How to Determine Fish Menu Costs Through Yield Testing

How to Determine Fish Menu Costs Through Yield Testing

AJAR Hospitality

How to Determine Fish Menu Costs Through Yield Testing – Hello Ajarian! Yield testing is about how many serves are able to be obtained from a set amount of product. It is also important for ensuring profit margins are acceptable. These are some factors which impact the yield testing:


Before doing yield testing, we should consider the fish size. Fish from the wild are notoriously unpredictable to the marketplace. They can all be different sizes. These are types of fish portion in the market:

  • Whole fish – if whole fish are on the menu then what needs to be sourced are fish that are all the same size.
  • Fillet – single fillets are fine but still need fish all the same size.
  • Supremes – portion of a fillet of fish at a specific weight. Easier to do but then how are the off cuts going to be utilised.
  • Filleting and skinning

Some fish species are quite large and lend themselves to being portioned:

  • Cutlets are the cheapest form of portioning but sizes change as the fish is cut
  • Supremes are portioned from the fillet; skin on or skin off
  • Goujons are strips of fish fillets; easy to portion control sizes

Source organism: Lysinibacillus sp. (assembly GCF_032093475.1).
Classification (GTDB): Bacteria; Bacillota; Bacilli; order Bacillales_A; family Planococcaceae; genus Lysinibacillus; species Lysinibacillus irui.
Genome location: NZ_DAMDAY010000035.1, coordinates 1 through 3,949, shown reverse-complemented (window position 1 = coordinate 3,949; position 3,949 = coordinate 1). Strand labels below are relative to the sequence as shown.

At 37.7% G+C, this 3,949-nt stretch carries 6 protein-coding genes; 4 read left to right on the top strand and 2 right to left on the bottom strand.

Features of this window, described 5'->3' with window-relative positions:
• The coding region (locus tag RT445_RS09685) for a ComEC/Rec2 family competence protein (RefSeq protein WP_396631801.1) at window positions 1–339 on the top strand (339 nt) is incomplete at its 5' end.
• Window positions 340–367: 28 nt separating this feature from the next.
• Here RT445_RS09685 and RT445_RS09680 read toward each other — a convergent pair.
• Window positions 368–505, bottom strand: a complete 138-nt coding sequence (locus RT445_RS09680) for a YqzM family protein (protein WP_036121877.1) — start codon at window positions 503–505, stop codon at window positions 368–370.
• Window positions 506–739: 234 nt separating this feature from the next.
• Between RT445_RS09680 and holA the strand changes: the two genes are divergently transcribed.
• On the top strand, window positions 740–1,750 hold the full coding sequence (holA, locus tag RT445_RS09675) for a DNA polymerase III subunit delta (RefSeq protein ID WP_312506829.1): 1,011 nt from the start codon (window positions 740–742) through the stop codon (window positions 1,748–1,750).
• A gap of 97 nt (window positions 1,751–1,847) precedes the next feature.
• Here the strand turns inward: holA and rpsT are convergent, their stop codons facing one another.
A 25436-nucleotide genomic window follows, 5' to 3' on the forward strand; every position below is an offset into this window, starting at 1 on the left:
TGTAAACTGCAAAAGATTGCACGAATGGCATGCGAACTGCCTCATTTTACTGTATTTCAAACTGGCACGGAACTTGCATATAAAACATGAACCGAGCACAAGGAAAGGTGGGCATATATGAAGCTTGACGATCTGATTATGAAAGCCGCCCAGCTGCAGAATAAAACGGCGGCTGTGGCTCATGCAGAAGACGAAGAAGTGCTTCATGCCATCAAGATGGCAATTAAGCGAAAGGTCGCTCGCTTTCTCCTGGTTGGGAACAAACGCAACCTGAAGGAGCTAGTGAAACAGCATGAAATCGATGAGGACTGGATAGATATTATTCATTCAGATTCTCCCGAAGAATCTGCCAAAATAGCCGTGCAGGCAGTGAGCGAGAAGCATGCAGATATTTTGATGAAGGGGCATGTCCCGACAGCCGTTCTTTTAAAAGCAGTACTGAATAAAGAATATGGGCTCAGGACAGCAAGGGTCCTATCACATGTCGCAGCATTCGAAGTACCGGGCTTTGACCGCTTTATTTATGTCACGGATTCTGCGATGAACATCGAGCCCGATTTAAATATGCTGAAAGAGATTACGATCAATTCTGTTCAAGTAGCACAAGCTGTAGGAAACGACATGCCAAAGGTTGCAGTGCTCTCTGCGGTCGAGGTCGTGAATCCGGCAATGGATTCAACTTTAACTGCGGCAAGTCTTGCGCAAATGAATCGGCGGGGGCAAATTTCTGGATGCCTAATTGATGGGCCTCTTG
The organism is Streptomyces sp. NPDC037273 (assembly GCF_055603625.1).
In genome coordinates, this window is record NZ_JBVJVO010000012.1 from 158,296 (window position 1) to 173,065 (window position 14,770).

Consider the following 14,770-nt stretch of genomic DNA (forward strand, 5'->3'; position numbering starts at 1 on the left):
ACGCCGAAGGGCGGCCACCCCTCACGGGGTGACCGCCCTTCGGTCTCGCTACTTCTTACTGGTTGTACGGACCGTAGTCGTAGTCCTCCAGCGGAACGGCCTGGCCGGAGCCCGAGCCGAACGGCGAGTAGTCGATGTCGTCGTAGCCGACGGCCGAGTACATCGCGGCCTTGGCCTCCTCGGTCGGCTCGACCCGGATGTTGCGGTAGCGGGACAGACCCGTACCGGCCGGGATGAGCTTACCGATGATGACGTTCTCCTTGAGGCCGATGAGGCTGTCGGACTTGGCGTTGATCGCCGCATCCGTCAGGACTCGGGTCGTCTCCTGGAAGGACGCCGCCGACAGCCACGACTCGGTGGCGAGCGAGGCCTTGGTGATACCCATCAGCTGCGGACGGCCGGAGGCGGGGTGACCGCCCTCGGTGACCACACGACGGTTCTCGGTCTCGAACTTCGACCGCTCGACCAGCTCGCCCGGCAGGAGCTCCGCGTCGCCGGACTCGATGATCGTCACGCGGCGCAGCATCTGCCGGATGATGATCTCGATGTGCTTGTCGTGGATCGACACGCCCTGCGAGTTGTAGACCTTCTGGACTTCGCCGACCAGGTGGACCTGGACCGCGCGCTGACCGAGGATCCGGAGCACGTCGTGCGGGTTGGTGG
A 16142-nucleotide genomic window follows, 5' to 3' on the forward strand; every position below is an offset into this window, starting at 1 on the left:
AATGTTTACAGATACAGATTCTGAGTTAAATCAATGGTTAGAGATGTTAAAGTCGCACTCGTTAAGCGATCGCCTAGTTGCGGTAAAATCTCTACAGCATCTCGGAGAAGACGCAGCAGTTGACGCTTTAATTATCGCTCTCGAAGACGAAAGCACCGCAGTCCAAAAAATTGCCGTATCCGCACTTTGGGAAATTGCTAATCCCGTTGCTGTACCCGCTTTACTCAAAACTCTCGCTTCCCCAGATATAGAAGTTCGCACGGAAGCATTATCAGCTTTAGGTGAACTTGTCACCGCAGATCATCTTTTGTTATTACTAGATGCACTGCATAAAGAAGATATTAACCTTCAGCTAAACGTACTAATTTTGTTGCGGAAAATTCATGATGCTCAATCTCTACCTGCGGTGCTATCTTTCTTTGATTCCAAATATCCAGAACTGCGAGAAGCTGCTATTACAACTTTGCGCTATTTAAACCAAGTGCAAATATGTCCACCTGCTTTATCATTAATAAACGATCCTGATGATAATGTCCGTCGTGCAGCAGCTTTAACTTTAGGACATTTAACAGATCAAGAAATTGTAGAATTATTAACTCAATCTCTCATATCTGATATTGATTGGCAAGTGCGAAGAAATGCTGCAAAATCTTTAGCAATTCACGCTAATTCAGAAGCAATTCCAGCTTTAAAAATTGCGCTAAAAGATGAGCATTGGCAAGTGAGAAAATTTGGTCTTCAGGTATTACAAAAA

• Goujonettes; thinner and smaller than Goujons; finger food portions.
  • Skin or no skin

Skin can be removed as it can be tough and chewy. Fish can be grilled skin down to crisp the skin and add crunch to texture of the dish; customer then decides if they wish to consume the skin.

Portion weights

In some cultures it is acceptable to see the fish being extracted from the live tank display and serving the fish 20 minutes later at the table.

Larger fillets are easiest to portion to specific weights:

  • Entrée size 80 gr -100 gr
  • Main course size 150 gr -180 gr.

Off cuts need to be utilised or discarded. If discarded then wastage needs to be measured and cost of wastage applied to number of portions.

Staff skills

Less processing required equals fewer skills required in the kitchen. If fish are purchased ready portioned for cooking then the skill level of the cooks does not have to be as accomplished.

The biggest problem with this is that if fish are not able to be sourced cleaned and portioned and the cook is then expected to have this skill then quality will be diminished due to level of skill.

When there is plenty of business and work available then people can be streamlined into fewer jobs or menu items. Skill sets may need to be maintained. Opportunity keeps skill levels need to be maintained.

Nurturing You to Grow!

Written by: Alan Hickman, Garry Blackburn

Subject Matter: Prepare and cook seafood

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